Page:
5.5 by 2007

DQW Bureau
New Update


Yes, that’s the teledensity target set by India’s policy makers. By the

year 2007 they want the total teledensity (fixed as well as cellular phones) to

be 11.5 and by 2010 they want to reach the 15 mark.

From a teledensity of 4.7 today, that we have got over 50 years, we want to

double that in the next four years. That means 52 million fixed line and 31

million cellular connections. A very aggressive target indeed, but not


Only two things are required to achieve this–political will, and money.

Political will, because India is just coming out of its monopoly shell and the

fate of this target will depend basically on the performance of two companies–BSNL

and MTNL. And money, because according to the NK Singh recommendations on how to

reach the 11.5 million mark by March 2003, a mammoth investment of Rs 165,216

crore is required.


On the privatization front, initially there were concerns about how private

and foreign players would treat the Indian market. Now it is abundantly clear

that market forces are in full control as far as services and pricing are

concerned. The government need to immediately address several unresolved policy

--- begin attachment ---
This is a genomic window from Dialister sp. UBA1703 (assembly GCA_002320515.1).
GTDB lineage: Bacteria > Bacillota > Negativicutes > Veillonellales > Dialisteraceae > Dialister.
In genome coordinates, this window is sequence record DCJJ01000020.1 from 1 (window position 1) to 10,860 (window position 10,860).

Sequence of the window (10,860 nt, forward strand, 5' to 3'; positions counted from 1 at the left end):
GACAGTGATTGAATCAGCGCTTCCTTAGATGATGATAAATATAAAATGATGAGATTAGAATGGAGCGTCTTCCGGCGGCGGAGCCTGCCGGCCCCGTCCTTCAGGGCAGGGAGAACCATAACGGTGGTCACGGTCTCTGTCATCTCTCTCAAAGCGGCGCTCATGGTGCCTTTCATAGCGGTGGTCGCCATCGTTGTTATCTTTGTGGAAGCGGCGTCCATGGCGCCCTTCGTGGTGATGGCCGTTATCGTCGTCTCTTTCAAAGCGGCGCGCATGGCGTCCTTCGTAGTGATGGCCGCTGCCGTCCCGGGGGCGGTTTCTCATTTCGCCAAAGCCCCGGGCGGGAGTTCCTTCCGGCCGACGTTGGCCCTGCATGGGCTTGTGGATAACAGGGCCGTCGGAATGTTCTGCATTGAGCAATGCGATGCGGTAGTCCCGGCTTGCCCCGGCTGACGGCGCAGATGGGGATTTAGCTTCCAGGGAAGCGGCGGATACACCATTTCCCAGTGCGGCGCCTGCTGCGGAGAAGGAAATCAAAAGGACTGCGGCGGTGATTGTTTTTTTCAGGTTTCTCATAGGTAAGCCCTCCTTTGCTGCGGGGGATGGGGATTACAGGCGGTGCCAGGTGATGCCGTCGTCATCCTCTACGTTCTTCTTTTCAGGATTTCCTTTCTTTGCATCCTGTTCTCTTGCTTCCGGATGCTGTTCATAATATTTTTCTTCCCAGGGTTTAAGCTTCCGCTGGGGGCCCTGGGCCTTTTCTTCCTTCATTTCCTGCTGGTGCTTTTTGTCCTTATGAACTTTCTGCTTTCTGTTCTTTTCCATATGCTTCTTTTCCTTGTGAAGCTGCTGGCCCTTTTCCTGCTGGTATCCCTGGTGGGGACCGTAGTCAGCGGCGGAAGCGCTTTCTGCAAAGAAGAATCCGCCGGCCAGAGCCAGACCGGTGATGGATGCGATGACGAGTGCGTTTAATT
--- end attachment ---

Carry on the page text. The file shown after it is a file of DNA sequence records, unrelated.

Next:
issues such as interconnect for service providers and WLAN spectrum policy for

business users.

As far as funding is concerned, Rs 165,216 crore will obviously not come from

the government. Also, about Rs 44,160 crore of this will have to go into rural

areas, which does not appear an attractive idea to many, and therefore funding

would be even tougher. At present, we are getting about Rs 8,000 crore as annual

FDI in the telecom sector. The government needs to understand this and ensure

that the cap on FDI in telecom is raised from 49 percent to 74 percent as

suggested by NK Singh. Management control is a sensitive issue, but not

something for which there are no solutions.

Similarly, revenue sharing terms need to be reviewed so that re-investing is

easier. Also to be considered are options of tinkering with the USO component

(since a huge amount of money is anyway going into rural telephony). The report

also suggests linking of spectrum allocation to demand-supply dynamics for users

like the police and defence forces and start charging them on that basis.

The target is very well defined. The plans have to be put in place very fast

now. This target will have a bearing not just on the future of India’s

operators and service providers. It will also affect the future of the entire

country–from its national economy right down to its per capita income. At a

time when globalization is actually happening and services like ITES are

throwing immense opportunities for India, moving fast on the recommendations of

NK Singh report will surely be a very good start.